Wang Yung-Ching, founder of Taiwan’s Formosa Plastics Group, has passed away at the age of 91 while on a business trip to the United States. Wang died unexpectedly in his sleep at his daughter’s home in New Jersey.
Known affectionately as the “Midas of Management” in Taiwan, Wang started his business by selling rice in 1932. From that humble beginning, Wang would become the richest man in Taiwan with a personal fortune (last year) of U.S. $6.8 billion. Wang’s rags-to-rich’s story, coupled with his frugal, unassuming, hardworking lifestyle, makes him one of the most inspirational figures in Taiwan in a generation.
Wang began building his business conglomerate in the early 1950s – when the Japanese had just left the island. His conglomerate would help to transform Taiwan’s biotechnology, petrochemical processing and electronic components production industries into leaders of the world. Continue reading Wang Yung-Ching (王永慶) – One of Taiwan's Proud Sons – Passes Away…
Last time I was in Beijing was two and half year ago. Beijing now is once again a very different city, the investment must have far exceeded $40 Billion.
The most impressive is the frequent return of blue sky in Fall Beijing, here is the evidence:
On October 14, half of Heixiazi Island (lit. black blind island) was transferred from Russia to China, completing the last piece of the border settlement pact signed by the two countries in the mid-1990’s. Back in the day, Jiang Zemin took a lot of heat for signing this, because it was felt by some that China had lost a claim on the much larger Sixty-Four Villages area of Qing-era Outer Manchuria.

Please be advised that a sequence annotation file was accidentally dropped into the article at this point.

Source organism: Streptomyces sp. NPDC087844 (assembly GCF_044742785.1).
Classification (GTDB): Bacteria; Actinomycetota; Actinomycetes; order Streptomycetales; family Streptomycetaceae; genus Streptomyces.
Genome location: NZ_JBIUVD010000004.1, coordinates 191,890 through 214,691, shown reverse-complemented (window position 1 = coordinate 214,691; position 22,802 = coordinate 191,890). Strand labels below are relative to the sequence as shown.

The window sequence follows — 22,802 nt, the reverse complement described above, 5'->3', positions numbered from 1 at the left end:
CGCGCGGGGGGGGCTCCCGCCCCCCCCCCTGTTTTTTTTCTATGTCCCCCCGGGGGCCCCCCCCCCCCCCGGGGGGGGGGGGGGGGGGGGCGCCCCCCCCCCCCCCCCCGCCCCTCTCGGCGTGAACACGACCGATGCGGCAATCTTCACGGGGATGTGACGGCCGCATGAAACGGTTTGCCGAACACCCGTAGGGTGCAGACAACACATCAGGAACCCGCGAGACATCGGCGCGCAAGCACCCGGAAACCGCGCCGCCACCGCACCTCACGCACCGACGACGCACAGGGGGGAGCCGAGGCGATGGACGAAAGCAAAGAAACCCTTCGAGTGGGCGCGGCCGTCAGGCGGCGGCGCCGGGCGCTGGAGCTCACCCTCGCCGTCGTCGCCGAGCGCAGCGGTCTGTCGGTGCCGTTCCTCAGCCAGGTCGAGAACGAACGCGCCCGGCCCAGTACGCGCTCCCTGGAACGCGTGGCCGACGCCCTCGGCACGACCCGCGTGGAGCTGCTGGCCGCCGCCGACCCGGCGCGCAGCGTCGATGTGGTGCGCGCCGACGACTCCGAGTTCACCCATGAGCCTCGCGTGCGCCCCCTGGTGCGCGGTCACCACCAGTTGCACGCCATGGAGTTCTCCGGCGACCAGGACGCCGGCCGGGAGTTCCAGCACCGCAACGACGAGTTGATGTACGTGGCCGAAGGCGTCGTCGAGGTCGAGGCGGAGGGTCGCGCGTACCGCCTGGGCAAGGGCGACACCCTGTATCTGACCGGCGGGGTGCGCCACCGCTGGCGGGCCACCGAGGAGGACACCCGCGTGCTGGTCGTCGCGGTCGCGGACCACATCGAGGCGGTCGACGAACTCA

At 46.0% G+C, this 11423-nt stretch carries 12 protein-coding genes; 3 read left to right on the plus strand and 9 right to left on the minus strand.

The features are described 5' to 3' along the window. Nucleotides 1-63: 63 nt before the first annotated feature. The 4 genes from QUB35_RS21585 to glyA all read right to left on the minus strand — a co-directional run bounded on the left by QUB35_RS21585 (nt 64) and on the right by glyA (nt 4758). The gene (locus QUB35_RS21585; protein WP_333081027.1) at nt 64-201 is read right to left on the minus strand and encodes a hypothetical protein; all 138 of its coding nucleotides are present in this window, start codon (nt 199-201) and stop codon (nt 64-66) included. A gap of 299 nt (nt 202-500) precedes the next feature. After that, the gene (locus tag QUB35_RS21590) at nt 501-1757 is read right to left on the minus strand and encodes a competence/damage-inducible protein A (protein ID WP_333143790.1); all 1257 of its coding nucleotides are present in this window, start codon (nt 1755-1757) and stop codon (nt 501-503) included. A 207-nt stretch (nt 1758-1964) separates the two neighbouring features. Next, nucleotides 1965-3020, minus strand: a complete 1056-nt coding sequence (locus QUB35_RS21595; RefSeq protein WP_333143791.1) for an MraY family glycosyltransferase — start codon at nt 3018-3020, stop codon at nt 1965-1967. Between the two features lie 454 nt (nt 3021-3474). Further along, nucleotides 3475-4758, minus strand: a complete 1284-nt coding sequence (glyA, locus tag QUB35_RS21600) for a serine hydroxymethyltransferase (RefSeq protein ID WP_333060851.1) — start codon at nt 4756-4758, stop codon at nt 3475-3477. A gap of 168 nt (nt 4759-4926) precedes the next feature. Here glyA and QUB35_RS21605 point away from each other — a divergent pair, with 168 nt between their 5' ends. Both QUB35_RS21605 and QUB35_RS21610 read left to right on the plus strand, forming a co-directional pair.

Continue reading Oh ~ Black Blind Island, Welcome Home
It’s common knowledge that when it comes to racial remarks, Chinese people (and perhaps Asians in general) are not the most politically correct people in the world. We’ve had extended discussions about “racism” in China (see, e.g., Chocolate City post by Buxi). Recently, I came across an interesting article in Times Magazine (in relation to the U.S. Presidential politics) regarding racism in Asia. Unfortunately, I believe the author falls into many pitfalls that many Westerners make when it comes to Asian racism. Continue reading Are Chinese racist or simply politically incorrect?
In his recent journalism book, “Out of Mao’s Shadow,” Philip Pan touched upon many problems in China, one of which is the heavy human cost resulting from cruel local implementations of the one-child policy. The author commented in the final chapter: